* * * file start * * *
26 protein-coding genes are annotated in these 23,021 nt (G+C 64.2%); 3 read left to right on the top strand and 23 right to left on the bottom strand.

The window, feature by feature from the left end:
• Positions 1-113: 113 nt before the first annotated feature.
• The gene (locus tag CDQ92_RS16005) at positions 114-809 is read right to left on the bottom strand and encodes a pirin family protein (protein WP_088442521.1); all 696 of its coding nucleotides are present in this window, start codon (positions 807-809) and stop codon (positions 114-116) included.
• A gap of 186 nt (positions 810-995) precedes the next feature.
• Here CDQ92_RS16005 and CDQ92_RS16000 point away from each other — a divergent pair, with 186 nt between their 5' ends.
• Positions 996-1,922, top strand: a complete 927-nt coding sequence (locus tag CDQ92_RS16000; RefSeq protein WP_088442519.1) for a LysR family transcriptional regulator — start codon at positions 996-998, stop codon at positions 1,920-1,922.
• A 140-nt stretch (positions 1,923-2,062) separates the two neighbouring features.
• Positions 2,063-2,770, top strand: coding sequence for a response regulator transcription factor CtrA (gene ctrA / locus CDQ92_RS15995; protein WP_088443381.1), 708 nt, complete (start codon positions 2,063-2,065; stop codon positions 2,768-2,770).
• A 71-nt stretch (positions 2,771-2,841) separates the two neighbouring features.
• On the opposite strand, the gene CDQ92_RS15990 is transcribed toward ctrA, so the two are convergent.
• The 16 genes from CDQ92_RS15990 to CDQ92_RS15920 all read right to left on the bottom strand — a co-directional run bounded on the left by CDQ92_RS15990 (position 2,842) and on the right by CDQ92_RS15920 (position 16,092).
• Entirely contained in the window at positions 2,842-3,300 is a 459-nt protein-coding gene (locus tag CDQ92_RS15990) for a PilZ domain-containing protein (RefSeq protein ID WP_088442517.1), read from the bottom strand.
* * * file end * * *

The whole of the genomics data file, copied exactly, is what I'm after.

26 protein-coding genes are annotated in these 23,021 nt (G+C 64.2%); 3 read left to right on the top strand and 23 right to left on the bottom strand.

The window, feature by feature from the left end:
• Positions 1-113: 113 nt before the first annotated feature.
• The gene (locus tag CDQ92_RS16005) at positions 114-809 is read right to left on the bottom strand and encodes a pirin family protein (protein WP_088442521.1); all 696 of its coding nucleotides are present in this window, start codon (positions 807-809) and stop codon (positions 114-116) included.
• A gap of 186 nt (positions 810-995) precedes the next feature.
• Here CDQ92_RS16005 and CDQ92_RS16000 point away from each other — a divergent pair, with 186 nt between their 5' ends.
• Positions 996-1,922, top strand: a complete 927-nt coding sequence (locus tag CDQ92_RS16000; RefSeq protein WP_088442519.1) for a LysR family transcriptional regulator — start codon at positions 996-998, stop codon at positions 1,920-1,922.
• A 140-nt stretch (positions 1,923-2,062) separates the two neighbouring features.
• Positions 2,063-2,770, top strand: coding sequence for a response regulator transcription factor CtrA (gene ctrA / locus CDQ92_RS15995; protein WP_088443381.1), 708 nt, complete (start codon positions 2,063-2,065; stop codon positions 2,768-2,770).
• A 71-nt stretch (positions 2,771-2,841) separates the two neighbouring features.
• On the opposite strand, the gene CDQ92_RS15990 is transcribed toward ctrA, so the two are convergent.
• The 16 genes from CDQ92_RS15990 to CDQ92_RS15920 all read right to left on the bottom strand — a co-directional run bounded on the left by CDQ92_RS15990 (position 2,842) and on the right by CDQ92_RS15920 (position 16,092).
• Entirely contained in the window at positions 2,842-3,300 is a 459-nt protein-coding gene (locus tag CDQ92_RS15990) for a PilZ domain-containing protein (RefSeq protein ID WP_088442517.1), read from the bottom strand.